Opened on the 30th June 1894, Tower Bridge in London is a combination of a Bascule and Suspension Bridge.  It's recently undergone a makeover with the addition of glass floor sections in the East and West walkways which gave me an idea...

I genuinely get excited at the prospect of travel.  Be it a road trip, flight abroad or just a tube ride in to London, my passion for the undiscovered and new drives me to explore.   I have a love hate relationship with timelapse; I love to shoot but I hate it when I 'see' a shot but I'm on my way to shoot something else.  My list of most-wanted locations grows everyday and as timelapse photography is both my full-time job and hobby, it's hard to find the time to fit everything in!  Tower Bridge has been on my mind for a number of years now and with the new glass floors, I decided it was time to make time!

So without further ado, here's how I created the video:

The shoot

Finding the time to shoot this was pretty difficult as I was booked in for various shoots around the country but when you want something bad enough, you'll make the time.  Unfortunately, this meant I'd only had two hours of sleep before my alarm went off at the now familiar 3am. 

I'd hired an assistant for the day mainly to help me lug around the 40Kg of kit around and partially to keep me sane and to fulfil my coffee requirements.   I'd planned out the shots I wanted to try and get and as I'd already bought the music in advance, so I had an idea of how I'd edit it and in what order. I wanted to try and emulate 'a day at Tower Bridge' kind of affair.

The majority of the shots were static with a few motion control shots thrown in using a Dynamic Perception Stage Zero Slider, and an eMotimo TB3 Black pan and tilt head. 

The tourists

Filming in and around busy tourist attractions brings it's own challenges.  I'd already warned my assistant that he'd inevitably be approached by a couple or a group and be asked to take their photo using their camera.  Now don't get me wrong, I'm not a complete monster when I'm asked but as I typically shoot from the more popular locations, it's an occurrence that eventually distracts me from my work.  Last year I was shooting the London Eye in the height of summer and both me and my assistant were hounded for the best part of eight hours!

I still find it difficult to decline politely and people don't understand when you say no as it 'only takes a second'! The problem is, I'm working and I need to concentrate on what I'm doing - mainly to stop someone walking into my tripod (any movement of the camera will ruin the shot, of which rage will ensue if I've been stood there for an hour) and secondly, to monitor progress and exposure levels etc. 

It's probably the only job where people assume it's ok to ask because you've got a pro camera on a tripod.  I've toyed with the idea of role reversal whereby I ask them what they do for a living then proceed to burst into their office and demand them to type a letter for me, as it only takes a second ;-)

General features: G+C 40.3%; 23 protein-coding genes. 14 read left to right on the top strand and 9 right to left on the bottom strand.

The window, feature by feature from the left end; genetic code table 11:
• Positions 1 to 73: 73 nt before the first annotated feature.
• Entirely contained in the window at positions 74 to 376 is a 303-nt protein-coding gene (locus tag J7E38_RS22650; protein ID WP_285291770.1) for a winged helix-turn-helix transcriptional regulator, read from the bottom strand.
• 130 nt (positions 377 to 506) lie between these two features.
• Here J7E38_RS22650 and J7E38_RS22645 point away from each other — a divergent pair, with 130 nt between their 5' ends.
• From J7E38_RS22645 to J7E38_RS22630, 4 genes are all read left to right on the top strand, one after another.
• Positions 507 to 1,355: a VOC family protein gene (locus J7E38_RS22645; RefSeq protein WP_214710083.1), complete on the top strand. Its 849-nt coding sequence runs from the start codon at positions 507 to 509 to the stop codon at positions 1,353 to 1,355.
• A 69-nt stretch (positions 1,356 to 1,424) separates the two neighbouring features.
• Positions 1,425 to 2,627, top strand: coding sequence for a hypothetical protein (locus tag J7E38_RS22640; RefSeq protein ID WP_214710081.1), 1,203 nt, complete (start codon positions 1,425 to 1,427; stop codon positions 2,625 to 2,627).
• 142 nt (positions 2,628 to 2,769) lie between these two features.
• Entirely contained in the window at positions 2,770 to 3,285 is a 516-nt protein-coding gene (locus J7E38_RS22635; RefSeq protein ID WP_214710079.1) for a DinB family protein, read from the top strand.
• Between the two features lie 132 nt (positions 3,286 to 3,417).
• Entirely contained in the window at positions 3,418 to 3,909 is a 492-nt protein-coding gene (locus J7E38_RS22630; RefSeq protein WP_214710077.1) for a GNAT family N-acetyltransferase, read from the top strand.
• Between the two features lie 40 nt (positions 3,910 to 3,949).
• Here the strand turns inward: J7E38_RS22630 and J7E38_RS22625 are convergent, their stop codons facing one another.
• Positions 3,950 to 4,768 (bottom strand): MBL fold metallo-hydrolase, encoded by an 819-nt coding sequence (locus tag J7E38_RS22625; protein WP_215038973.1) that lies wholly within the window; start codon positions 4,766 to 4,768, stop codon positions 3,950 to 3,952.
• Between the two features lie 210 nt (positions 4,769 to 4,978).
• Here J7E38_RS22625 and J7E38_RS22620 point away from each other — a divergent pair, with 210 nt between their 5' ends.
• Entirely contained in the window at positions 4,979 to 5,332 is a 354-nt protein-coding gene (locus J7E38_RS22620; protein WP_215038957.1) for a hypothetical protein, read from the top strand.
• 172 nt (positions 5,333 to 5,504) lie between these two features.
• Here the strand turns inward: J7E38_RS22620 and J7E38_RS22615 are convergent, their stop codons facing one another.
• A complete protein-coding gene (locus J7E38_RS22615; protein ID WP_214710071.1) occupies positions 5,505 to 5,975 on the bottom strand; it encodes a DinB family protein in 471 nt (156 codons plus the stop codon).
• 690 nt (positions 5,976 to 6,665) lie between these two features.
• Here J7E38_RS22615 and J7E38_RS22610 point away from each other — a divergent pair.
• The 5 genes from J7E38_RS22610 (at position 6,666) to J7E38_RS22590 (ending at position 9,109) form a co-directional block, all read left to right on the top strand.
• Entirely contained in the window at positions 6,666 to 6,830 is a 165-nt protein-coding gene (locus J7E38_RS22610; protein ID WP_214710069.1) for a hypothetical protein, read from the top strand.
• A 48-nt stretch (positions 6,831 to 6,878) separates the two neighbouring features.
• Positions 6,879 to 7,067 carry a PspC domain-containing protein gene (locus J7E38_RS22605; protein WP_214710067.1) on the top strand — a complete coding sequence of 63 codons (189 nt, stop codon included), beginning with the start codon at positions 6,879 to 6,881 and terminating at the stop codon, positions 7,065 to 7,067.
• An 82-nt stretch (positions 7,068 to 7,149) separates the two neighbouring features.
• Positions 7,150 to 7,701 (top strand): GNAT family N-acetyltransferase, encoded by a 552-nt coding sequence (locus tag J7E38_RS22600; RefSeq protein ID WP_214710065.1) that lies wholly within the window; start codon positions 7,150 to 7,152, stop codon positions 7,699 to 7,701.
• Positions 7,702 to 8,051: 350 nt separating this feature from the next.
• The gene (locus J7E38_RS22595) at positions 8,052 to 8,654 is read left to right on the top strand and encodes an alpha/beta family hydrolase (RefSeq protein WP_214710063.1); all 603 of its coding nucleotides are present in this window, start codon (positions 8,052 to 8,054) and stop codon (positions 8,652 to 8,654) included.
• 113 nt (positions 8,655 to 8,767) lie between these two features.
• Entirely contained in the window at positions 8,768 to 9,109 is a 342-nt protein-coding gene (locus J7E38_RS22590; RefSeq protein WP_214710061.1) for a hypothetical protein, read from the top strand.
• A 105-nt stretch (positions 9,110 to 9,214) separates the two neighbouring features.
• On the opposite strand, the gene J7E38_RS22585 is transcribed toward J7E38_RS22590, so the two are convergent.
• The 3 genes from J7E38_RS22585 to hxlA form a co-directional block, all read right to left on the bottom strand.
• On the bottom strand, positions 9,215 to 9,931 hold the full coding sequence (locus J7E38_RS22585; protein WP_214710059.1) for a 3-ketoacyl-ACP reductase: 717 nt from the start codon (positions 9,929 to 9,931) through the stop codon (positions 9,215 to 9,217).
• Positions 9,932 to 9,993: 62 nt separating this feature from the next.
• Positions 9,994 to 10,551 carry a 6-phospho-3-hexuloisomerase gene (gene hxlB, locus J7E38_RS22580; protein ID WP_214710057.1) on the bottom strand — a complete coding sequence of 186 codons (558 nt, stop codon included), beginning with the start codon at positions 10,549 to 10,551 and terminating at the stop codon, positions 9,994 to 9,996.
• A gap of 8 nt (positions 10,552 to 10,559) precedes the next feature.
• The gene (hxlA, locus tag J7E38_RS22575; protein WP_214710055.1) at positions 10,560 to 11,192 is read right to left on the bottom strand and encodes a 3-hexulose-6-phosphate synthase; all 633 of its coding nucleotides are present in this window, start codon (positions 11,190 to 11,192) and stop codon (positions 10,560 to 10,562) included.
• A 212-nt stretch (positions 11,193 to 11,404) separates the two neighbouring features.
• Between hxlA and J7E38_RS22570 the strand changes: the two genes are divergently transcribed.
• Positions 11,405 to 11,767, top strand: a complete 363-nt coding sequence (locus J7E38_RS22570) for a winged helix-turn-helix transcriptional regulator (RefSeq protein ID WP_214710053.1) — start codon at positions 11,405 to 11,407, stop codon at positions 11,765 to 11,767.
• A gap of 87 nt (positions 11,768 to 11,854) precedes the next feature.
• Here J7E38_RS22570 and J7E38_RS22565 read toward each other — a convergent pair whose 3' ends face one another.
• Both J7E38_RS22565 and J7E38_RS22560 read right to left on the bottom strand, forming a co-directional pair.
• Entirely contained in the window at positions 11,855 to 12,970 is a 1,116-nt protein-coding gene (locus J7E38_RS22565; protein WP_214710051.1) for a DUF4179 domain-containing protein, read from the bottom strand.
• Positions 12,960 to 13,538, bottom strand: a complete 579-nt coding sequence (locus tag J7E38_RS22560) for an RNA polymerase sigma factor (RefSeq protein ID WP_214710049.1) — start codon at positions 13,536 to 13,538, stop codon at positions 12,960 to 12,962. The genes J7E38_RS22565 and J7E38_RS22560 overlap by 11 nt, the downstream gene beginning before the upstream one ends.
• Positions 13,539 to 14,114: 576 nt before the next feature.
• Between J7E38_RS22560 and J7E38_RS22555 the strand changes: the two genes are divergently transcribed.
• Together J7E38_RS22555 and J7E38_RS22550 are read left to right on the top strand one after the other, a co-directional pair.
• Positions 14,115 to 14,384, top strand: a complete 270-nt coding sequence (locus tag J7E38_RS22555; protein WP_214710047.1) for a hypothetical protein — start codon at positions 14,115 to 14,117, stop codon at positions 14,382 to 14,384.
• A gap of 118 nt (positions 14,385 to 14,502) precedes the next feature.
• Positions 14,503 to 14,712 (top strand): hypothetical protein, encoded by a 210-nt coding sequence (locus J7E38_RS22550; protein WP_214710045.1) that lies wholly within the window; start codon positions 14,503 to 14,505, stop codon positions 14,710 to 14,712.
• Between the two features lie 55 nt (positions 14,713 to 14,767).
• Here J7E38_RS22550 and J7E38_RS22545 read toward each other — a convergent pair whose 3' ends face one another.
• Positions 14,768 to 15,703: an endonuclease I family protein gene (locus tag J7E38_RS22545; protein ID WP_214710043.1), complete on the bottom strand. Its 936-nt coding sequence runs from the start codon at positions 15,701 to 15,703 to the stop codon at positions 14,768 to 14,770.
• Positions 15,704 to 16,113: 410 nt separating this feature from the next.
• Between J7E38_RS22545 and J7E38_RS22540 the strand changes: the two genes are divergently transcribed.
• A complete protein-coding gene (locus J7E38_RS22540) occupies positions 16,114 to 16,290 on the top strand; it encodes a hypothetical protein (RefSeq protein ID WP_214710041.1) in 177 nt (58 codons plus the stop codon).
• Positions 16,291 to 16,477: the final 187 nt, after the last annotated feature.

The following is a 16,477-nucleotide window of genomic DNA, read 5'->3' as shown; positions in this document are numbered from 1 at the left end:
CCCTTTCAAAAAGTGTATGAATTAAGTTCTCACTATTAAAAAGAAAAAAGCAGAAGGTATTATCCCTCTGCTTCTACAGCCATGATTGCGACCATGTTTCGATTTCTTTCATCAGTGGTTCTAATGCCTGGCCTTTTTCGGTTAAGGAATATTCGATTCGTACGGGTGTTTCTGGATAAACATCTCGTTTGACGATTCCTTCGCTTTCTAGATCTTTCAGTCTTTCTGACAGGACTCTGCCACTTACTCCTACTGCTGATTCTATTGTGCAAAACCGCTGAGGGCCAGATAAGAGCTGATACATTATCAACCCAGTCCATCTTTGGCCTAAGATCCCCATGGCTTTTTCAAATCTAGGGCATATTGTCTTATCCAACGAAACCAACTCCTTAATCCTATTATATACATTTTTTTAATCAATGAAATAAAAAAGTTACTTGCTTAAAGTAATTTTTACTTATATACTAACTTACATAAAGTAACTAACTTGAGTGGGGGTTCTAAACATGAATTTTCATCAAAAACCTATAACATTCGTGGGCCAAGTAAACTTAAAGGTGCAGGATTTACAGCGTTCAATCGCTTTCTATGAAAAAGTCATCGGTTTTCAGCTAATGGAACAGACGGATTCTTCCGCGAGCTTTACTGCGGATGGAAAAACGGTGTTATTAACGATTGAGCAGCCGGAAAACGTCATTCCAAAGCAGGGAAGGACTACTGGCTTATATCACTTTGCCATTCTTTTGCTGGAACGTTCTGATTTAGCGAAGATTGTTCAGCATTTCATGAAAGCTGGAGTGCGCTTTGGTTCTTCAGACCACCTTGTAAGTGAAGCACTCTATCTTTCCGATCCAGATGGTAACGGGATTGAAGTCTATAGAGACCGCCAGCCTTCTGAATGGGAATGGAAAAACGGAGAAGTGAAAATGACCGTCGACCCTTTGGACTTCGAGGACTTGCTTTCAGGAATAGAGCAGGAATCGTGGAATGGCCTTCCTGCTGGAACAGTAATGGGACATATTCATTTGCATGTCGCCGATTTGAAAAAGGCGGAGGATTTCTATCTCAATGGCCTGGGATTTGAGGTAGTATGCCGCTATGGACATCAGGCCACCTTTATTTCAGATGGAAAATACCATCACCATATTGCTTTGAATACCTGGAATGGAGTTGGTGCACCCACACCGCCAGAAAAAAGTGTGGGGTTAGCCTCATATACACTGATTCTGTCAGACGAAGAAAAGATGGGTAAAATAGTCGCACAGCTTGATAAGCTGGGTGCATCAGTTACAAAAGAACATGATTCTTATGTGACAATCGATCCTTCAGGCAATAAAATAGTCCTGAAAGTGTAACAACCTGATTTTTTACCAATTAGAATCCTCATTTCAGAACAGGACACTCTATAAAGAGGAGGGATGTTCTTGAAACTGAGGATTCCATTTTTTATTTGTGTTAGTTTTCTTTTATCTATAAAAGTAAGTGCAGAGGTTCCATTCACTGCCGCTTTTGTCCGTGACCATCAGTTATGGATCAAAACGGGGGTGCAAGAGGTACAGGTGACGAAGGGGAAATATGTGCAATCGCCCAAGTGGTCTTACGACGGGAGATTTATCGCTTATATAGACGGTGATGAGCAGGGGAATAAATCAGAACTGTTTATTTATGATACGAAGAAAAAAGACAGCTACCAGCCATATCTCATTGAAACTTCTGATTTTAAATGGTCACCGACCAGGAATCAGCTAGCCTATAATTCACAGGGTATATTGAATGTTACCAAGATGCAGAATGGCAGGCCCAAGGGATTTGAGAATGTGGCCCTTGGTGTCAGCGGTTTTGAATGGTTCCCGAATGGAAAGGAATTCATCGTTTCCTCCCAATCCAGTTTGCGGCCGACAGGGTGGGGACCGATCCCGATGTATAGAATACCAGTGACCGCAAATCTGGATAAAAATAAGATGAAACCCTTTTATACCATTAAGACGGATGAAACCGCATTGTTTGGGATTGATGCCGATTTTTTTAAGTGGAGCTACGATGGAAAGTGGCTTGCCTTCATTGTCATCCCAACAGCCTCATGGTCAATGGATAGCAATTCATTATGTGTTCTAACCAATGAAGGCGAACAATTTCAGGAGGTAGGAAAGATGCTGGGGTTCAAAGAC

The Hyperlapse

As far as timelapse techniques go, I'd give the Hyperlapse department an 8 out of 10 in difficulty.  The basic method is to move your tripod / monopod a set distance whilst keeping framed on your subject.  Personally, I flick the camera in to Live View and use a marker to retain the same point of 'match' for each frame.  It's not going to be 100% spot on with each capture so you'll need to stabilize it in post - I use the warp stabilizer in Adobe Premiere.

As I had a whole list of shots to capture, the hyperlapse in this video was a bit rushed.  I gave myself 6 second intervals to capture each frame, move one metre, re-frame and repeat.  There's quite clearly a few frames the stabilizer couldn't cope with but considering I was aiming to get at least 30 shots in the day, it turned out ok!

The Skater Dolly

I'd posted this pic online with various questions ranging from 'what the hell is that' to 'eh?'.  The kind folk at Offtrax supplied me with a dolly which I wanted to use to shoot the inside of the walkway.   It's got three rotating wheels which you can set at any angle, has a low-profile for getting low shots and can be motorised.

The first shot inside was done with the camera mounted to a magic arm to give it some elevation.  As I only had just over an hour to grab shots before it was open to the public, the rig wasn't the most pleasing to the eye but it did the job!   I wanted to convey a feel of walking / floating through the walkway for this so instead of the traditional 'mechanical' feel, I decided to change the direction of the dolly from time to time and then stabilize it afterwards.

Not the best quality of video but my iPhone was the only camera I had left! 

The spin

You'll notice a shot looking through the glass that looks like it was rotated in post.  It wasn't - I set the dolly up to rotate in a circle whilst looking down.  I turned my back for a second to set up my second camera and the thing was doing doughnuts like something out of Fast and Furious. 

The edit

The transitions in the music are what I'd describe as 'bendy'.  The dubstep-esque basslines were a perfect find for what I wanted to do in the edit and that was to 'morph' the shots together.  I used a program called Fanta Morph which is fairly straight forward.  I left gaps in the timeline to coincide with the musical transitions and then took the last and first frame from the gap and imported into Fanta to create the transition.  Once rendered, I'd then drop the short clip into the timeline making sure it sat one frame in and out of the gap (to cover the existing frames I'd taken).

The Kit

Canon 5D II, Canon 5D III

Dynamic Perception Stage Zero

Skater Dolly + Motor

eMotimo TB3 Black

One worn out assistant

Hourly coffee top ups

Video and article featured on:

The Independant

Mail Online


London Live

If you've got any questions, feel free to ask away below and thanks for reading!